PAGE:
Remember Sheila Bair’s comments about how the FDIC would experience $0 in losses from guaranteeing loans as part of the bailout scheme?
Well, we weren’t the only ones who thought the statement seemed totally out to lunch.
Actually, Zacks analyst Dirk van Dijk (via SeekingAlpha) goes much further than that, basically calling her delusional:
If only America’s inventors, entrepreneurs, artists, musicians and film industry had the creativity of our accountants, then America would once again be the undisputed master of the world. The idea that there would be no net losses from this program is optimistic to the point of insanity. The plan is set up so that on each individual transaction, if the private investors win and make money, then the Treasury/FDIC makes money (mostly the Treasury) and vice versa.
Except only in the wins private investors make out like bandits, while collectively the government makes modest profits — and on the losses, the private investors lose a little bit, and the government loses big. On the government side, the losses would be mostly borne by the FDIC while the Treasury would get most of the gains.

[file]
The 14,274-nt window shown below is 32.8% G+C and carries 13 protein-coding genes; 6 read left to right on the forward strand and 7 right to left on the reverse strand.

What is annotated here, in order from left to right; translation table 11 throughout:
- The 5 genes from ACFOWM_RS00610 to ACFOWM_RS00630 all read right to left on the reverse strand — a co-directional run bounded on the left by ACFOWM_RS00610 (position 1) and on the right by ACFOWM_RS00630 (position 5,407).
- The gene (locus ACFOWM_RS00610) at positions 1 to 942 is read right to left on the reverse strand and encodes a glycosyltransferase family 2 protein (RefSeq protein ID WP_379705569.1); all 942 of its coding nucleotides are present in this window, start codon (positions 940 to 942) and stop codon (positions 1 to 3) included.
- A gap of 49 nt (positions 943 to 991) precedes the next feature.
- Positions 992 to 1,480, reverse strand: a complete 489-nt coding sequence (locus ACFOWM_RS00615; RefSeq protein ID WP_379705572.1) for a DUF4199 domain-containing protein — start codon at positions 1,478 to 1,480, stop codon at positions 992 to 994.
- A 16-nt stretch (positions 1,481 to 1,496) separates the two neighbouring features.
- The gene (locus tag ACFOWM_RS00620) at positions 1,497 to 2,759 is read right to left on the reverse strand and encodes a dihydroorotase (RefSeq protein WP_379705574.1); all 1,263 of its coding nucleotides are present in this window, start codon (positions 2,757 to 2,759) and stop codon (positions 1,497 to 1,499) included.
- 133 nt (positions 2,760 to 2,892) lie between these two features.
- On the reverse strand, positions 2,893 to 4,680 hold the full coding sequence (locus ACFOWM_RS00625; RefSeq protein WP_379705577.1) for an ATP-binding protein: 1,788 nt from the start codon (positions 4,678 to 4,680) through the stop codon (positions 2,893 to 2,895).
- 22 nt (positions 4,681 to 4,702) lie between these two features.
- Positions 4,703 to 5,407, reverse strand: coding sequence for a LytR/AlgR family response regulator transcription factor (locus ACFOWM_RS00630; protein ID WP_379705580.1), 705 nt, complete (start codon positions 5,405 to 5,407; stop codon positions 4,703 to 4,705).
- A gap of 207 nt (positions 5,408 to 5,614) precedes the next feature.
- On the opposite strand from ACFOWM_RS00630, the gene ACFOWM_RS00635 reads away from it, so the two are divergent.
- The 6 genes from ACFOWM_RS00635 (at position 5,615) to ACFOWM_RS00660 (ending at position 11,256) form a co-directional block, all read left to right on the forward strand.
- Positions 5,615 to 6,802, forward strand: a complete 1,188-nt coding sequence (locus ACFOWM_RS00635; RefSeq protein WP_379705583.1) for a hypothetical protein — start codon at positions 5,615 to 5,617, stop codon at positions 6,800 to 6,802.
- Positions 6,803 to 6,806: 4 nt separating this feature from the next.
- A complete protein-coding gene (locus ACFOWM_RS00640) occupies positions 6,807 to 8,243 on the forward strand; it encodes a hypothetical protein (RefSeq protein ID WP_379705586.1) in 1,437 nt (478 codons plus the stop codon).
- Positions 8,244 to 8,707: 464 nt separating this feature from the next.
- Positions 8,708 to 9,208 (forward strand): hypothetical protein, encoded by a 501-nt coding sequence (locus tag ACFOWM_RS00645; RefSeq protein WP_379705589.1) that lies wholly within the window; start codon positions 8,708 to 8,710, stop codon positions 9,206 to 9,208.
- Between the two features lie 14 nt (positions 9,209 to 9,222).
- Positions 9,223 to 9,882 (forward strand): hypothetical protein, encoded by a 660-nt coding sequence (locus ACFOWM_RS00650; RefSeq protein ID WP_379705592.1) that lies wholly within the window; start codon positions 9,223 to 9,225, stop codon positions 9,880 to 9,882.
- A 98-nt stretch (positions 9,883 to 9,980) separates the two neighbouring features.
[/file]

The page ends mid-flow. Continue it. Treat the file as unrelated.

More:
The more transactions there are, the higher the probability that overall the program loses money. After all, having four out of five coin flips turn up heads is not all that astonishing, but if it happened 400 out of 500 times, you just might want to have a close look at the coin. Does Ms. Bair have a two-headed coin she plans to use for this exercise?
He goes onto point out that losing money is practically the whole point of the program, since the goal is to get hedge funds and the like to overpay for assets and stuff banks with as much extra capital as possible.
The FDIC could end up guaranteeing up to almost $1 Trillion in very risky non-recourse loans, for which they will get a small fee, and they are projecting no net losses! Seriously, Shelia, there is this bridge I have in lower Manhattan, a real landmark property — care to make a bid on it? Are the accountants that signed off on “no net losses” the ones that signed off on Enron’s books or the ones that signed off on WorldCom’s? Does Bernie Madoff’s bean counter have a new gig?